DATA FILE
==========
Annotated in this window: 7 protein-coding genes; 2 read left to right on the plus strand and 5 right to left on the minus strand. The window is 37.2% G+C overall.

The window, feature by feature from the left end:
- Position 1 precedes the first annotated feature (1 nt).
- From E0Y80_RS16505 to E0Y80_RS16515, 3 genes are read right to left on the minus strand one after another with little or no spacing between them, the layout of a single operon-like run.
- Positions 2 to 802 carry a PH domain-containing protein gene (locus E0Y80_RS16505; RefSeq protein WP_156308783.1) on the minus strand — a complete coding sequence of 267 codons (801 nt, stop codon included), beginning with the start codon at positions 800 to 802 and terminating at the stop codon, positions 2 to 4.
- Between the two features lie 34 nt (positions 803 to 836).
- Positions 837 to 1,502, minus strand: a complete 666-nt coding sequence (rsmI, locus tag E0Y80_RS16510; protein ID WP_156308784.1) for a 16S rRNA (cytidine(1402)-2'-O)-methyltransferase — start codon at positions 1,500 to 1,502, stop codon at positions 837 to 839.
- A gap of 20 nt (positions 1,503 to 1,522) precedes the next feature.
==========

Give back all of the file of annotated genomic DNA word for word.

Annotated in this window: 7 protein-coding genes; 2 read left to right on the plus strand and 5 right to left on the minus strand. The window is 37.2% G+C overall.

The window, feature by feature from the left end:
- Position 1 precedes the first annotated feature (1 nt).
- From E0Y80_RS16505 to E0Y80_RS16515, 3 genes are read right to left on the minus strand one after another with little or no spacing between them, the layout of a single operon-like run.
- Positions 2 to 802 carry a PH domain-containing protein gene (locus E0Y80_RS16505; RefSeq protein WP_156308783.1) on the minus strand — a complete coding sequence of 267 codons (801 nt, stop codon included), beginning with the start codon at positions 800 to 802 and terminating at the stop codon, positions 2 to 4.
- Between the two features lie 34 nt (positions 803 to 836).
- Positions 837 to 1,502, minus strand: a complete 666-nt coding sequence (rsmI, locus tag E0Y80_RS16510; protein ID WP_156308784.1) for a 16S rRNA (cytidine(1402)-2'-O)-methyltransferase — start codon at positions 1,500 to 1,502, stop codon at positions 837 to 839.
- A gap of 20 nt (positions 1,503 to 1,522) precedes the next feature.